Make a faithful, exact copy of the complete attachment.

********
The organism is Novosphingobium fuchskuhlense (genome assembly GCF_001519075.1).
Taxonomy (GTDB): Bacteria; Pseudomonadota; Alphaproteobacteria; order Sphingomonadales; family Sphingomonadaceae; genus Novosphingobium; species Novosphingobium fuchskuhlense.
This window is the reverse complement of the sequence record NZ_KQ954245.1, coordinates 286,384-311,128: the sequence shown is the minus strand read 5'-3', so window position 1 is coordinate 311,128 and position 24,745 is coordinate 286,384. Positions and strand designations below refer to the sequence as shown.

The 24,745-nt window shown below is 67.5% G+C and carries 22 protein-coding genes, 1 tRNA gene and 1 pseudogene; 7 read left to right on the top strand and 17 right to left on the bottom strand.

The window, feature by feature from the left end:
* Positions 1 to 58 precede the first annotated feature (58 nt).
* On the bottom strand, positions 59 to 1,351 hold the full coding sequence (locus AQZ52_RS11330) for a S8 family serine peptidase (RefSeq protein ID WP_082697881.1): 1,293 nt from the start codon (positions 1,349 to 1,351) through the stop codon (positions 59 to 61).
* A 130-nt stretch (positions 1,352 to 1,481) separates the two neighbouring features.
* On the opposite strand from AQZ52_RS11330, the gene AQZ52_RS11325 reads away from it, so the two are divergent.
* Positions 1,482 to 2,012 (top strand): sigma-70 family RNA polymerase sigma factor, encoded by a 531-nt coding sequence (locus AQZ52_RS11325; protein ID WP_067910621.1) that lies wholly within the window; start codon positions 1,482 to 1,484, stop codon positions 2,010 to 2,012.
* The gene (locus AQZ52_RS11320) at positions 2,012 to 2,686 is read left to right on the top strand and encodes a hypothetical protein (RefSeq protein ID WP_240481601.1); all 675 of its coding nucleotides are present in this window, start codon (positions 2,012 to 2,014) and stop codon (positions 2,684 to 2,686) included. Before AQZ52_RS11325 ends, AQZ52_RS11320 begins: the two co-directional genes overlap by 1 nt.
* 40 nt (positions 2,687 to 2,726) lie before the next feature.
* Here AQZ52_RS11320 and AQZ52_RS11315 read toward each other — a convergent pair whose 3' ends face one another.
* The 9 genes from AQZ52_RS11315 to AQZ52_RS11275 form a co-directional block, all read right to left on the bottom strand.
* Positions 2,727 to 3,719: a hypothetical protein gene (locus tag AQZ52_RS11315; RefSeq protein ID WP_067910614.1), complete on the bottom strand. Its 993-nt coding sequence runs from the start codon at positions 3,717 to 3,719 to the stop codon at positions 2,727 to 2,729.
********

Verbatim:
The organism is Novosphingobium fuchskuhlense (genome assembly GCF_001519075.1).
Taxonomy (GTDB): Bacteria; Pseudomonadota; Alphaproteobacteria; order Sphingomonadales; family Sphingomonadaceae; genus Novosphingobium; species Novosphingobium fuchskuhlense.
This window is the reverse complement of the sequence record NZ_KQ954245.1, coordinates 286,384-311,128: the sequence shown is the minus strand read 5'-3', so window position 1 is coordinate 311,128 and position 24,745 is coordinate 286,384. Positions and strand designations below refer to the sequence as shown.

The 24,745-nt window shown below is 67.5% G+C and carries 22 protein-coding genes, 1 tRNA gene and 1 pseudogene; 7 read left to right on the top strand and 17 right to left on the bottom strand.

The window, feature by feature from the left end:
* Positions 1 to 58 precede the first annotated feature (58 nt).
* On the bottom strand, positions 59 to 1,351 hold the full coding sequence (locus AQZ52_RS11330) for a S8 family serine peptidase (RefSeq protein ID WP_082697881.1): 1,293 nt from the start codon (positions 1,349 to 1,351) through the stop codon (positions 59 to 61).
* A 130-nt stretch (positions 1,352 to 1,481) separates the two neighbouring features.
* On the opposite strand from AQZ52_RS11330, the gene AQZ52_RS11325 reads away from it, so the two are divergent.
* Positions 1,482 to 2,012 (top strand): sigma-70 family RNA polymerase sigma factor, encoded by a 531-nt coding sequence (locus AQZ52_RS11325; protein ID WP_067910621.1) that lies wholly within the window; start codon positions 1,482 to 1,484, stop codon positions 2,010 to 2,012.
* The gene (locus AQZ52_RS11320) at positions 2,012 to 2,686 is read left to right on the top strand and encodes a hypothetical protein (RefSeq protein ID WP_240481601.1); all 675 of its coding nucleotides are present in this window, start codon (positions 2,012 to 2,014) and stop codon (positions 2,684 to 2,686) included. Before AQZ52_RS11325 ends, AQZ52_RS11320 begins: the two co-directional genes overlap by 1 nt.
* 40 nt (positions 2,687 to 2,726) lie before the next feature.
* Here AQZ52_RS11320 and AQZ52_RS11315 read toward each other — a convergent pair whose 3' ends face one another.
* The 9 genes from AQZ52_RS11315 to AQZ52_RS11275 form a co-directional block, all read right to left on the bottom strand.
* Positions 2,727 to 3,719: a hypothetical protein gene (locus tag AQZ52_RS11315; RefSeq protein ID WP_067910614.1), complete on the bottom strand. Its 993-nt coding sequence runs from the start codon at positions 3,717 to 3,719 to the stop codon at positions 2,727 to 2,729.